Ahead of the last Board of Regents meeting, Behling said he believed the appeals court’s stay of that decision meant Beightol and Tiedeman were back in their posts. Both regents were present at the last meeting after Behling encouraged them to attend.
— Conservative activist Candace Owens will speak to a private reception May 17 during the GOP state convention in Oshkosh, a party spokesman said.
Owens, the communications director for the pro-Trump group Turing Point USA, has gained fame as a leader of “Blexit,” an effort to persuade African Americans to leave the Dem Party. She’s also drawn controversy for various remarks, including about Adolph Hitler.
She will speak at the hospitality suite hosted by the Wisconsin Young Republicans, the Winnebago County GOP and Darryl Carlson, who serves on the state party Executive Board as the 6th CD chair, a state party spokesman said. The event will be closed to the media.
— Alex Walker, son of the former guv, announced today he’s joining Turning Point USA.
Walker most recently worked as an account representative at Uline, according to his LinkedIn page. He also previously worked on GOP U.S. Senate candidate Leah Vukmir’s campaign as deputy political director. He graduated from UW-Madison in May 2017.
See his tweet announcing the move:
— GOP lawmakers are appealing a federal judge’s rejection of their request to intervene in a Planned Parenthood lawsuit challenging Wisconsin law that only allows doctors to perform an abortion.
Republicans sought to join the case, arguing Dem AG Josh Kaul wouldn’t adequately defend the laws. But U.S. Judge William Conley rejected the request, ruling the lawmakers hadn’t met the burden to support their concerns about Kaul’s representation of the state on the matter. He also added allowing lawmakers to intervene would needlessly complicate the case.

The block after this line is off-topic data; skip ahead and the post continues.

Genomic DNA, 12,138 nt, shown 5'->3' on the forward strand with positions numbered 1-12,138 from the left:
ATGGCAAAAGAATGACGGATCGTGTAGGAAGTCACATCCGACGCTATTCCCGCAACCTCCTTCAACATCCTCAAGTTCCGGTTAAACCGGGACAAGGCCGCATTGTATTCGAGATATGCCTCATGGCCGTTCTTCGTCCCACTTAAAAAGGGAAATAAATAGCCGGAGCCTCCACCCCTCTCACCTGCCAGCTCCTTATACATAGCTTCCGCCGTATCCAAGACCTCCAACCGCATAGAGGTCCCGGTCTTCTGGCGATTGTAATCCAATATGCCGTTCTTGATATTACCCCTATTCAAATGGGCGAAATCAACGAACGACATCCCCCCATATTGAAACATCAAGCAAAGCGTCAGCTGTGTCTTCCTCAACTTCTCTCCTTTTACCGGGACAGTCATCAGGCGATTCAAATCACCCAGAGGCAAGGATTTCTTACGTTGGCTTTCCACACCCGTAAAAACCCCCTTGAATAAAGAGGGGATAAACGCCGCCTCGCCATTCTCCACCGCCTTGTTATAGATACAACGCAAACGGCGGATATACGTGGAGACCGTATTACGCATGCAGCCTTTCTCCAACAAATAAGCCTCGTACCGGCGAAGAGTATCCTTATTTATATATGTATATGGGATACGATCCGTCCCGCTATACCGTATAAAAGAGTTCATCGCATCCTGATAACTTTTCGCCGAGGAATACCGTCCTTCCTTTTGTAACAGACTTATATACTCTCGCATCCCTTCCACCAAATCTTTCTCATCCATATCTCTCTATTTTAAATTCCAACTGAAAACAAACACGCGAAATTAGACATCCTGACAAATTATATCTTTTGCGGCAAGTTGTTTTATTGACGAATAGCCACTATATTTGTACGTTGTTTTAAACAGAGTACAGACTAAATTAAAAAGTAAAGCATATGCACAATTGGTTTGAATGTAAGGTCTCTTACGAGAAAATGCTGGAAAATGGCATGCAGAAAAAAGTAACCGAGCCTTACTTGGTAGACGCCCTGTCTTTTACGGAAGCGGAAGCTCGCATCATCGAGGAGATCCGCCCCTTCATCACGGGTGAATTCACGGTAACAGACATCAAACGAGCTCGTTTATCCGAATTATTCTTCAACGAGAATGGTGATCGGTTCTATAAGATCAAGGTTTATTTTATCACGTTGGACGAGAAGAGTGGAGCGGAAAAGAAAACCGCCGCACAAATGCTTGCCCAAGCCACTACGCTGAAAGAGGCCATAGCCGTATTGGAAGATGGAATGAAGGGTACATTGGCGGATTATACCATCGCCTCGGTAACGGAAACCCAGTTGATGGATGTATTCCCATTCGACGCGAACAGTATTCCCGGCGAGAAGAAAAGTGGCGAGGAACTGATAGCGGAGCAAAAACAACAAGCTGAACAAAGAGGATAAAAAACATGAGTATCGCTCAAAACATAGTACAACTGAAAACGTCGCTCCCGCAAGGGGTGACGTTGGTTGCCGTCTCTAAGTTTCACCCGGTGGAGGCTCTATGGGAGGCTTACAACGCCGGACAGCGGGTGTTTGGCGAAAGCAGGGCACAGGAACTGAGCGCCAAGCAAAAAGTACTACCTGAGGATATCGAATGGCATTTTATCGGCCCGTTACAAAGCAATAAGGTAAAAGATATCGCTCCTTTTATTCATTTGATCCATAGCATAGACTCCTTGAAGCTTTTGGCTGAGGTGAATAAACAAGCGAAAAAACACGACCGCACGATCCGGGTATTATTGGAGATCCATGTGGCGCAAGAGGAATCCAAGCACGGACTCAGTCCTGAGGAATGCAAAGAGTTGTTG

The Legislature today filed notice with the 7th Circuit Court of Appeals of its intention to appeal the ruling.
The appeal also could impact the cost to taxpayers for the outside counsel GOP lawmakers hired in the suit. The contract with the Virginia law firm Consovoy McCarthy Park included two caps on the expected legal fees. If the court denied the Legislature’s motion to intervene, the costs would go no higher than $100,000. But if the motion had been granted, they could climb as high as $500,000.
Through the end of March, the lawyers had submitted invoices totaling $28,375, according to bills WisPolitics.com obtained through an open records request.
Meanwhile, the trial in the case has been set for December 2020.
See the notice of appeal:
See the scheduling order:
— Alan Yeung, Foxconn’s director for U.S. strategic initiatives, attended President Trump’s rally in Green Bay, the company confirmed.
But a source said Yeung didn’t meet with the president while Trump was in Green Bay.
During his Saturday rally, Trump didn’t mention the Foxconn plant in Racine County, which he once proclaimed would be “the eight wonder of the world.”
Yeung often uses his Twitter feed to promote the company’s work in Wisconsin but didn’t tweet from the president’s rally.
See his Twitter feed:
— The State Treasurer’s office has revamped its website with a new page featuring an infographic guide to the state budget process and a sample advocacy letter to be sent to lawmakers in support of the Treasurer’s budget.
The letter comes attached to infographics highlighting the role that State Treasurer Sarah Godlewski plays in a number of policy areas, including the environment, education, retirement and student loan debt.